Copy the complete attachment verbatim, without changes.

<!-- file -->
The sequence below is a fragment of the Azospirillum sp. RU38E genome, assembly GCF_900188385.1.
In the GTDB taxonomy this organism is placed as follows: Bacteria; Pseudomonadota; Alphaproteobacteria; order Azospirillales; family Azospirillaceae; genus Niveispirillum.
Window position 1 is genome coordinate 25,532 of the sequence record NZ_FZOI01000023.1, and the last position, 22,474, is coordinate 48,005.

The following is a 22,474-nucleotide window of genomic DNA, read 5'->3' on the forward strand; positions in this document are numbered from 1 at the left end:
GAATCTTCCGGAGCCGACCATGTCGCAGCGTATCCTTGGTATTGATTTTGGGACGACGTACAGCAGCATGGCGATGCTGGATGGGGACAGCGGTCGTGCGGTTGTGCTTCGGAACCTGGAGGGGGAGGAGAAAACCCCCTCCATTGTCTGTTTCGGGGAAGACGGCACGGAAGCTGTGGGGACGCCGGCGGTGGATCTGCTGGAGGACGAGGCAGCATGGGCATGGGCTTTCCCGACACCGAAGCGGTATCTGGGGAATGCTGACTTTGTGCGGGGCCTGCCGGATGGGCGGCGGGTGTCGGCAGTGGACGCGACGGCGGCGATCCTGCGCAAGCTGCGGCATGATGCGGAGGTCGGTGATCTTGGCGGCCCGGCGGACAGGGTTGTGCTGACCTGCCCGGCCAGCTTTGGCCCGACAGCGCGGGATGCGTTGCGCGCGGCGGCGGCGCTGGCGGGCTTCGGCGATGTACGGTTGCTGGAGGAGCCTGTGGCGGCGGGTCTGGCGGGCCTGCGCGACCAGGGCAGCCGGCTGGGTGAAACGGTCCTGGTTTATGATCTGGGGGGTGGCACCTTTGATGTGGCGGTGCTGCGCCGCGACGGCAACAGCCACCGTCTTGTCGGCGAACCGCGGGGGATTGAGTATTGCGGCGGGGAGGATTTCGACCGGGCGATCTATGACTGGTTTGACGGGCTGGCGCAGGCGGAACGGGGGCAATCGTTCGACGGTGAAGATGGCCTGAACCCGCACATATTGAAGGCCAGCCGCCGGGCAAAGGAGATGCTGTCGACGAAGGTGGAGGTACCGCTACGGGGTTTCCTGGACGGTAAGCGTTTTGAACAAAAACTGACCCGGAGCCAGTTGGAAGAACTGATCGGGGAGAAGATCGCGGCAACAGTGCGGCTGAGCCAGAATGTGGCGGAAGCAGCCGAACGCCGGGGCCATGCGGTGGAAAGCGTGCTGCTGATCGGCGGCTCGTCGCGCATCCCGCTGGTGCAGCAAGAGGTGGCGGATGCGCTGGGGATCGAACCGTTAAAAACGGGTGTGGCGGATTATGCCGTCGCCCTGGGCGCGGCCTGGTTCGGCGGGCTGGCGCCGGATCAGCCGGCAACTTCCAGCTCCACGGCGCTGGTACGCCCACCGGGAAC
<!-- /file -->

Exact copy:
The sequence below is a fragment of the Azospirillum sp. RU38E genome, assembly GCF_900188385.1.
In the GTDB taxonomy this organism is placed as follows: Bacteria; Pseudomonadota; Alphaproteobacteria; order Azospirillales; family Azospirillaceae; genus Niveispirillum.
Window position 1 is genome coordinate 25,532 of the sequence record NZ_FZOI01000023.1, and the last position, 22,474, is coordinate 48,005.

The following is a 22,474-nucleotide window of genomic DNA, read 5'->3' on the forward strand; positions in this document are numbered from 1 at the left end:
GAATCTTCCGGAGCCGACCATGTCGCAGCGTATCCTTGGTATTGATTTTGGGACGACGTACAGCAGCATGGCGATGCTGGATGGGGACAGCGGTCGTGCGGTTGTGCTTCGGAACCTGGAGGGGGAGGAGAAAACCCCCTCCATTGTCTGTTTCGGGGAAGACGGCACGGAAGCTGTGGGGACGCCGGCGGTGGATCTGCTGGAGGACGAGGCAGCATGGGCATGGGCTTTCCCGACACCGAAGCGGTATCTGGGGAATGCTGACTTTGTGCGGGGCCTGCCGGATGGGCGGCGGGTGTCGGCAGTGGACGCGACGGCGGCGATCCTGCGCAAGCTGCGGCATGATGCGGAGGTCGGTGATCTTGGCGGCCCGGCGGACAGGGTTGTGCTGACCTGCCCGGCCAGCTTTGGCCCGACAGCGCGGGATGCGTTGCGCGCGGCGGCGGCGCTGGCGGGCTTCGGCGATGTACGGTTGCTGGAGGAGCCTGTGGCGGCGGGTCTGGCGGGCCTGCGCGACCAGGGCAGCCGGCTGGGTGAAACGGTCCTGGTTTATGATCTGGGGGGTGGCACCTTTGATGTGGCGGTGCTGCGCCGCGACGGCAACAGCCACCGTCTTGTCGGCGAACCGCGGGGGATTGAGTATTGCGGCGGGGAGGATTTCGACCGGGCGATCTATGACTGGTTTGACGGGCTGGCGCAGGCGGAACGGGGGCAATCGTTCGACGGTGAAGATGGCCTGAACCCGCACATATTGAAGGCCAGCCGCCGGGCAAAGGAGATGCTGTCGACGAAGGTGGAGGTACCGCTACGGGGTTTCCTGGACGGTAAGCGTTTTGAACAAAAACTGACCCGGAGCCAGTTGGAAGAACTGATCGGGGAGAAGATCGCGGCAACAGTGCGGCTGAGCCAGAATGTGGCGGAAGCAGCCGAACGCCGGGGCCATGCGGTGGAAAGCGTGCTGCTGATCGGCGGCTCGTCGCGCATCCCGCTGGTGCAGCAAGAGGTGGCGGATGCGCTGGGGATCGAACCGTTAAAAACGGGTGTGGCGGATTATGCCGTCGCCCTGGGCGCGGCCTGGTTCGGCGGGCTGGCGCCGGATCAGCCGGCAACTTCCAGCTCCACGGCGCTGGTACGCCCACCGGGAAC